Developing Christian Character Part One

By Ken McEachern
March 28, 2021

It seems like I hear a lot of talk about the value of character. Whether in conversations, on TV, or in print, over the last few years, people seem to talk much about character. However, in observing our society, I can’t always tell that the talk is resulting in positive change for our culture. In addition, the definition of character is not consistent between those who tout its worth. Why the difference?

Perhaps part of the difference comes from our chosen worldview. According to Ronald H. Nash:

A worldview is the total of answers people give to the most important questions of life. According to some, the five most important elements in any worldview are what people believe about God, ultimate reality, knowledge, ethics, and human nature.

Some approach their view of life from the perspective of an atheist. If there is no god, we are on our own to decide what’s important and how to decide what is true and good. Others approach the subject from the viewpoint of a deist. A deist believes there is a god, but that that god may not be involved in our lives. Once again, this leaves us with the task of deciding on our own standards for living. The major difference in world views comes from the Christian worldview.

A Christian worldview is based on the belief that, not only is there a God, but that He desires us to know Him personally. God has standards to guide our lives. Christian character takes these standards into account. Character is developed by following God’s guidance as revealed in the Bible.

In the articles that follow, I will address three steps that I believe are essential for developing Christian character. Those steps are consecration, cooperation, and collaboration.

Consecration is an Old Testament word that means to dedicate something or someone to God for service and worship. In the New Testament, the equivalent concept is sanctification. Sanctification means that God sets His people apart—they are His. When a person is born again, he or she is set apart for God’s purposes.  I see at least three areas where consecration effects our character.

  1. Focus
  2. Purpose
  3. Motives

Cooperation is a word we use to describe how people help each other succeed. A mother and her young daughter each had an ice cream cone. As they walked, the little girl dropped the ice cream off her cone onto the sidewalk. The compassionate mother placed her ice cream on her daughter’s cone.  The girl said, “That’s cooperation.” Well, maybe.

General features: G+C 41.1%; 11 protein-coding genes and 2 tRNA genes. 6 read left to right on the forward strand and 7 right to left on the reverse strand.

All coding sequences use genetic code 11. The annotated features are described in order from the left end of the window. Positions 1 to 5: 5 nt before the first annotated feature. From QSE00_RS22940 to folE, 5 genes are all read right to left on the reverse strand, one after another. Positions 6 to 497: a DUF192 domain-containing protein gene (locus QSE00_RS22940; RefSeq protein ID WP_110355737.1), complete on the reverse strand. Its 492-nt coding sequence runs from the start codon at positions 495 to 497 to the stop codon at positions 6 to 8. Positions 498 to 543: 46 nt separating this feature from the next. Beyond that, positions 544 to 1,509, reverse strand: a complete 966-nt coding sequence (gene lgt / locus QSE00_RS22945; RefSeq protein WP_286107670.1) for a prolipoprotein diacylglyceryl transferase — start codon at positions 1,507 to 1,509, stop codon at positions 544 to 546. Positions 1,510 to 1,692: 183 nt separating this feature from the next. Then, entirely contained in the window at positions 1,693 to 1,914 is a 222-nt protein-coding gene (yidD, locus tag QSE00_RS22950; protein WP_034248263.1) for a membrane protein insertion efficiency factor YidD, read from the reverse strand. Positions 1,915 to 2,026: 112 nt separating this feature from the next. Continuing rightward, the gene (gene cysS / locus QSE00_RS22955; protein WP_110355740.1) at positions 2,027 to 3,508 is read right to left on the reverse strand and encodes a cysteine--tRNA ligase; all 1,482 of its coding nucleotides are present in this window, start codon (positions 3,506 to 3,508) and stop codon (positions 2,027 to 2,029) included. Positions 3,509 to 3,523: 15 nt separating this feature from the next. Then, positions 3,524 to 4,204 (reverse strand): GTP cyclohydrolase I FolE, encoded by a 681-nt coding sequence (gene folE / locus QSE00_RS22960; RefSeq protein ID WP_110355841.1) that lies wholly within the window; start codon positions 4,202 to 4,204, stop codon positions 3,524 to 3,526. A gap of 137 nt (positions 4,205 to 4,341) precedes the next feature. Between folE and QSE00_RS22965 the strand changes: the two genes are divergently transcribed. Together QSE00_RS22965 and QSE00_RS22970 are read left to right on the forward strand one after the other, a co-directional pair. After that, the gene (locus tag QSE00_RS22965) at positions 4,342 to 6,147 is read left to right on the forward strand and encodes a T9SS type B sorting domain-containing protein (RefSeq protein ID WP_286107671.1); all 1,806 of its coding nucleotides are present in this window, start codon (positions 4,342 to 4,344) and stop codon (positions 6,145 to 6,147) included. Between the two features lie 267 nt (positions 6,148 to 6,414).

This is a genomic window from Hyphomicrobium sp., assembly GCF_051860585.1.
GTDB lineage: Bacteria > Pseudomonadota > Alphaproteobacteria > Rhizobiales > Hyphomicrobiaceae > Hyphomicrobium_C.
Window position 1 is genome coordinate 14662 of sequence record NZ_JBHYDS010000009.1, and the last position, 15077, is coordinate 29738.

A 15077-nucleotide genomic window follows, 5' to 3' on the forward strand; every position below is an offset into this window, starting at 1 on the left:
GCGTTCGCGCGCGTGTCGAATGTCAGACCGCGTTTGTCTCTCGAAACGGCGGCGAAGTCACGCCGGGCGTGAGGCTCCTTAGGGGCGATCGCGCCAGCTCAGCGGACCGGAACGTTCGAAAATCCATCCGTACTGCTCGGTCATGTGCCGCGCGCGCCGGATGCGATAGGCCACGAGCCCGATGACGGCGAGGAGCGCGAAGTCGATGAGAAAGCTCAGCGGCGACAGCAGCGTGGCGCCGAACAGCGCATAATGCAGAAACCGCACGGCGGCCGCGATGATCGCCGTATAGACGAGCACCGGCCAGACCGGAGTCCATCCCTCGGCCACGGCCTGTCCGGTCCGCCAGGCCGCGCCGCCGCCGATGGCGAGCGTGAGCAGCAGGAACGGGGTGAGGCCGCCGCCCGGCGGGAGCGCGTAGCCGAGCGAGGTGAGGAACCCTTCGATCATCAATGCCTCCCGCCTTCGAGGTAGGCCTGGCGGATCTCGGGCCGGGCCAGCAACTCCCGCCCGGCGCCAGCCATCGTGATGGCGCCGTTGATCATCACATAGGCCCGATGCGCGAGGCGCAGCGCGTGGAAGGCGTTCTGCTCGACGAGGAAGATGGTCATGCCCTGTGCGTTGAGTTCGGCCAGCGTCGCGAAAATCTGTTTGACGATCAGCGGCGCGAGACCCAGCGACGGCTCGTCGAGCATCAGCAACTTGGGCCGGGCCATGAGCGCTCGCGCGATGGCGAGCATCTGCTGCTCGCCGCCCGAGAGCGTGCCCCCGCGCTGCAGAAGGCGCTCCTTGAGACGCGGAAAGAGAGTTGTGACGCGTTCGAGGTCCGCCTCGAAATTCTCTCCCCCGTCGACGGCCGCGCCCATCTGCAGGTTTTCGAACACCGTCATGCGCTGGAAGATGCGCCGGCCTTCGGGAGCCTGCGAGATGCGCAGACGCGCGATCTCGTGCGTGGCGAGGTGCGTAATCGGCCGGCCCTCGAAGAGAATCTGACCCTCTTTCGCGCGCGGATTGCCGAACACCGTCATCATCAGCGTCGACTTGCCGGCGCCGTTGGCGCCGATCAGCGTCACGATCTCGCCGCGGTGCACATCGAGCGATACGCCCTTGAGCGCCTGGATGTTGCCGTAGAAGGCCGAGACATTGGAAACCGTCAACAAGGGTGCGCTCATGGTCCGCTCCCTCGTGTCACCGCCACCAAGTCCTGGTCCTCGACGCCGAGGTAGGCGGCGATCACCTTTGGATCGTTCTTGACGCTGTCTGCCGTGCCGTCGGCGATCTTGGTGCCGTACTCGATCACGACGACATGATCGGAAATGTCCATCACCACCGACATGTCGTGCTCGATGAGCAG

The Bible talks a lot about obedience. What if we looked at obedience not only as a challenge, but more so as an opportunity to cooperate with God’s plan for our lives. When we obey God’s commands, we are cooperating with His plan and purpose for our lives. Even more, we are cooperating with His plan for all mankind.  Here are three areas where cooperation changes us.

  1. Obedience
  2. Purpose
  3. Sovereignty

Collaboration is simply working together. Webster defines collaboration as “to work jointly with others or together especially in an intellectual endeavor.” For our discussion, I will change one word—intellectual to spiritual. Again, I will address three areas where collaboration helps us develop Christian character.

  1. Ministry
  2. Restoration
  3. Community

As Christians we are called to be salt and light in our world. In other words, we are to be influencers. In order for that to happen, we need to become like Christ. Obviously, we are not to look like a first-century person physically. Our clothes and physical appearance will be much different than Jesus. So, what does it mean to “be like Christ?” The New Testament describes the born-again Christian’s actions and characteristics repeatedly. Galatians 5:22-33 sums it up like this: “The fruit of the Spirit is love, joy, peace, forbearance, kindness, goodness, faithfulness, gentleness and self-control.”

Richard Stearns is president of World Vision. He began a devotional on with the following statement:  

As followers of Christ, we bear the responsibility of demonstrating to the world what Jesus might look like were He to walk the earth today. Those who will never enter the door of a church or read a Bible or hear a sermon can still know Jesus by watching us!

Christian character is summed up by being like Jesus. That’s healthy for us and critical for those around us. It’s also pleasing to God. In the following blogs, I will expand on what I believe it means to develop Christian character. For now, I will leave us with the following prayer from the Apostle Paul:

For this reason also, since the day we heard of it, we have not ceased to pray for you and to ask that you may be filled with the knowledge of His will in all spiritual wisdom and understanding, so that you will walk in a manner worthy of the Lord, to please Him in all respects, bearing fruit in every good work and increasing in the knowledge of God; strengthened with all power, according to His glorious might, for the attaining of all steadfastness and patience; joyously giving thanks to the Father, who has qualified us to share in the inheritance of the saints in Light. Colossians 1:9-12

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